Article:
21 July 2017

Tanzania: Return Home, Burundians Told

Photo: State House
President John Magufuli and visiting Burundian President Pierre Nkurunziza arrive at the Ngara Old Post grounds in Kagera to address a public rally.

Ngara — President John Magufuli yesterday suspended temporarily the registration and naturalisation of Burundian refugees, urging the immigrants to return home.

But, the president was quick to caution: "It's not that I am expelling Burundian refugees, I'm just advising them to voluntarily return home." The directive followed President Nkurunziza's assurance to Tanzania that his country has stabilised, asking all Burundians outside the country to return home and help to rebuild the nation.

Dr Magufuli directed the Home Affairs Ministry to stop issuing citizenships to Burundian refugees, agreeing with his Burundian counterpart Pierre Nkurunziza that the previously troubled East African nation was hitherto politically stable.

He issued the directive here after meeting and holding mutual negotiations with Burundi's Nkurunziza who was in the country for a one-day working tour. "Some people flee their countries not because of war or conflicts but just because they need different places from their homes.

I urge Burundians to remain in their country, I have been assured, the place is now calm," said Dr Magufuli, noting that the voluntary returns by refugees who had been hosted in the country is testimony to the inviting environment back home.

Home Affairs Minister Mwigulu Nchemba said that hitherto there were about 247,000 Burundians in refugee camps in Kigoma region, noting that between 2006 and 2007, some 160,000 Burundians were granted citizenship and the number has since increased to 200,000.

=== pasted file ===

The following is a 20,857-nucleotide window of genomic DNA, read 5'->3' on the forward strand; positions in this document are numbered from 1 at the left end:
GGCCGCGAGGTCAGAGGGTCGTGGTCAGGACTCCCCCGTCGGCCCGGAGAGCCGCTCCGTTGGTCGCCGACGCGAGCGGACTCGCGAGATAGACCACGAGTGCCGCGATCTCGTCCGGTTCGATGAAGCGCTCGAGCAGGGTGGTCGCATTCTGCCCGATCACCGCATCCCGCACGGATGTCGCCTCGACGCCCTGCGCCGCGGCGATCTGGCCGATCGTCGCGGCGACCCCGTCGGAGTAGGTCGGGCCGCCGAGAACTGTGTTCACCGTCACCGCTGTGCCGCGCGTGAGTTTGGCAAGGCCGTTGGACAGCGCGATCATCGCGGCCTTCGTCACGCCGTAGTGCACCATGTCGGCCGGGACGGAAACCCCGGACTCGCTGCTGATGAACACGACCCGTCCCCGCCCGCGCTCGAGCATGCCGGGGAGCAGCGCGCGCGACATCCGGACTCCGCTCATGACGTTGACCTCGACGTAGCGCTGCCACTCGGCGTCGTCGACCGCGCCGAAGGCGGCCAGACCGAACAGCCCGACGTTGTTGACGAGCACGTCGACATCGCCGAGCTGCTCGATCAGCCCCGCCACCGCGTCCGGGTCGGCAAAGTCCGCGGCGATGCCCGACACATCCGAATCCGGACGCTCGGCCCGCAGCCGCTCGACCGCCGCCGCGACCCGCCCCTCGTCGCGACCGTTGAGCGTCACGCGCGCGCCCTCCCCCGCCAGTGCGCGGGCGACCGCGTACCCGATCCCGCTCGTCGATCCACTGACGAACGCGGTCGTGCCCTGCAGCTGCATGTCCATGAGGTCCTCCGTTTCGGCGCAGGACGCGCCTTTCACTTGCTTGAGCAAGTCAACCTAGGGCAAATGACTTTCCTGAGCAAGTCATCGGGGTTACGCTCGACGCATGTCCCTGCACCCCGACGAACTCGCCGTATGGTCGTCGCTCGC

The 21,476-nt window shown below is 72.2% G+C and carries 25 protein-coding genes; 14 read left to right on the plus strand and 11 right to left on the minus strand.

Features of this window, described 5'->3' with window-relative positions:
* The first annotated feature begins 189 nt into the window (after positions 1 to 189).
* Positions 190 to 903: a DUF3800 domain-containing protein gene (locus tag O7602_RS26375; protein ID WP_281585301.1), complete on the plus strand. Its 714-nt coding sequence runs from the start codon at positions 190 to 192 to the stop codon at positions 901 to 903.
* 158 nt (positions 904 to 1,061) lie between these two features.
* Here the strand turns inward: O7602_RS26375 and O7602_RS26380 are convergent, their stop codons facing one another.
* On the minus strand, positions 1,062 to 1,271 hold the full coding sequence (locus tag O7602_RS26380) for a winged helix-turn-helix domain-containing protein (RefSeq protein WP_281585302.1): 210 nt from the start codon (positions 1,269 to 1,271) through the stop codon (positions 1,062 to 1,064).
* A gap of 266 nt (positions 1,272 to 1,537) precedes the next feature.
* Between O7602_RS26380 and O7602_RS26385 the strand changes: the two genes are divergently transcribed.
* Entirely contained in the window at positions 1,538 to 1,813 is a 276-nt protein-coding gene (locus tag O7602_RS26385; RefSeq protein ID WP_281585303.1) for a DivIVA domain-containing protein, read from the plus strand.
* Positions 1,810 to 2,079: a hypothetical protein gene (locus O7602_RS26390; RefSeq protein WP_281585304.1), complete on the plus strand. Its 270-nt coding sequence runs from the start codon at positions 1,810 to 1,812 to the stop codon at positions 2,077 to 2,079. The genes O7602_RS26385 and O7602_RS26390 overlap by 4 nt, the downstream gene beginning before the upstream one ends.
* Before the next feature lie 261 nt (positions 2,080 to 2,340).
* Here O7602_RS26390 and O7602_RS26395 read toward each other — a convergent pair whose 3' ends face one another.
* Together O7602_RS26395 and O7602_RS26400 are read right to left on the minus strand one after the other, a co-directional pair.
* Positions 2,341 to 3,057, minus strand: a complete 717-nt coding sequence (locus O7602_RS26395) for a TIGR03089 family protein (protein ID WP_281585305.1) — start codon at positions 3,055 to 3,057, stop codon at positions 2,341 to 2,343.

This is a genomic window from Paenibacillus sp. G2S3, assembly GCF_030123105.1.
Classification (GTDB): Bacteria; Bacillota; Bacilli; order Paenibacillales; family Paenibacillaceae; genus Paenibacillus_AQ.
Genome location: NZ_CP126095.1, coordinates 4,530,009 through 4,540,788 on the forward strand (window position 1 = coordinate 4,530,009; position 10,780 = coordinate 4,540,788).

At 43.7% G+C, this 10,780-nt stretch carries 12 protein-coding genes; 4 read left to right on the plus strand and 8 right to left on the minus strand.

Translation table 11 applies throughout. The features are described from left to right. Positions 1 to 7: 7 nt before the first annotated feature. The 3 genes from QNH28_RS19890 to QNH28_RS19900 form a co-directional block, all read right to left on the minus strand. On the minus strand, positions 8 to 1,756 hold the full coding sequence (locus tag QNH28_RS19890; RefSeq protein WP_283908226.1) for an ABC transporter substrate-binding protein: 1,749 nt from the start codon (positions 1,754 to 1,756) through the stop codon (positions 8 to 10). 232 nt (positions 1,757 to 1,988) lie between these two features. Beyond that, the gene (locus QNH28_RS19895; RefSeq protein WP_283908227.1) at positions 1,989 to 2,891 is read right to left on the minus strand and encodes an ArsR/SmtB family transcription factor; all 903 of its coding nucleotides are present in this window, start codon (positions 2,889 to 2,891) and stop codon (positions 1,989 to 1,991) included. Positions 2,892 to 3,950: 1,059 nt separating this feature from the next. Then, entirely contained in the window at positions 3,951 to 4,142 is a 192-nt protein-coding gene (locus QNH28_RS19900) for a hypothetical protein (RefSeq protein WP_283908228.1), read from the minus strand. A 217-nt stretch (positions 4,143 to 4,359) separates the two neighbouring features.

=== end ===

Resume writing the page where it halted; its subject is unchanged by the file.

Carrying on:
Mr Nchemba explained that over 150,000 Burundians have voluntarily returned to their country, with 5,000 others having registered for voluntary repatriation. Dr Magufuli reassured Burundi of continued friendship and support to speed up development for the mutual benefits of all citizens of the two neighbouring countries.

"Relations between Tanzania and Burundi have existed for many decades. Tanzanians and Burundians are brothers and sisters. My appeal is for people from both countries to transact business deals in a modern way," Dr Magufuli said, hinting that trade volume between the two countries stood at 117 billion US dollars at the end of last year.

However, he described the trade volume as negligible, arguing that increased trade is inevitable to hasten development. He directed Tanzanian ministers to regularly meet their Burundi counterparts to resume trade negotiations that were dis carded in 2013.

President Nkurunziza arrived in Ngara district yesterday morning and was welcomed by President Magufuli at Remela football ground, in Kanazi Ward. He received a 21-gun salute mounted by members of the Tanzania People's Defence Forces.


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